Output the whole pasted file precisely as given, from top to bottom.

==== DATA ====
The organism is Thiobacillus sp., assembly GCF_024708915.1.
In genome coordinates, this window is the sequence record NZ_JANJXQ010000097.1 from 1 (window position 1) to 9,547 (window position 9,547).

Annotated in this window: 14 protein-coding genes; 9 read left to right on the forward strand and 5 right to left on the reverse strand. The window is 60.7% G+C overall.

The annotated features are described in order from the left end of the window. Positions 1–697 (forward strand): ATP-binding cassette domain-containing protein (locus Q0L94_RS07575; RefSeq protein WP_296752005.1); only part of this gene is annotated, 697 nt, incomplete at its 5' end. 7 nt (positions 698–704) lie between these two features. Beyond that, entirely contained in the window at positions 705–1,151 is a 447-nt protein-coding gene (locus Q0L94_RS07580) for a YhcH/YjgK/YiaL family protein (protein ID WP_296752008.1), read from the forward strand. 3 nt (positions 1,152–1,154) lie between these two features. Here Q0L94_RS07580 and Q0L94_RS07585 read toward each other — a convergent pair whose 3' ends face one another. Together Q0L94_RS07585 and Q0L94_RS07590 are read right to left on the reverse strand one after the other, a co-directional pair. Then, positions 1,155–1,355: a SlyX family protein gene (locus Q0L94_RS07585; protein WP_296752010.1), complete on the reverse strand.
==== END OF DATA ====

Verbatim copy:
The organism is Thiobacillus sp., assembly GCF_024708915.1.
In genome coordinates, this window is the sequence record NZ_JANJXQ010000097.1 from 1 (window position 1) to 9,547 (window position 9,547).

Annotated in this window: 14 protein-coding genes; 9 read left to right on the forward strand and 5 right to left on the reverse strand. The window is 60.7% G+C overall.

The annotated features are described in order from the left end of the window. Positions 1–697 (forward strand): ATP-binding cassette domain-containing protein (locus Q0L94_RS07575; RefSeq protein WP_296752005.1); only part of this gene is annotated, 697 nt, incomplete at its 5' end. 7 nt (positions 698–704) lie between these two features. Beyond that, entirely contained in the window at positions 705–1,151 is a 447-nt protein-coding gene (locus Q0L94_RS07580) for a YhcH/YjgK/YiaL family protein (protein ID WP_296752008.1), read from the forward strand. 3 nt (positions 1,152–1,154) lie between these two features. Here Q0L94_RS07580 and Q0L94_RS07585 read toward each other — a convergent pair whose 3' ends face one another. Together Q0L94_RS07585 and Q0L94_RS07590 are read right to left on the reverse strand one after the other, a co-directional pair. Then, positions 1,155–1,355: a SlyX family protein gene (locus Q0L94_RS07585; protein WP_296752010.1), complete on the reverse strand.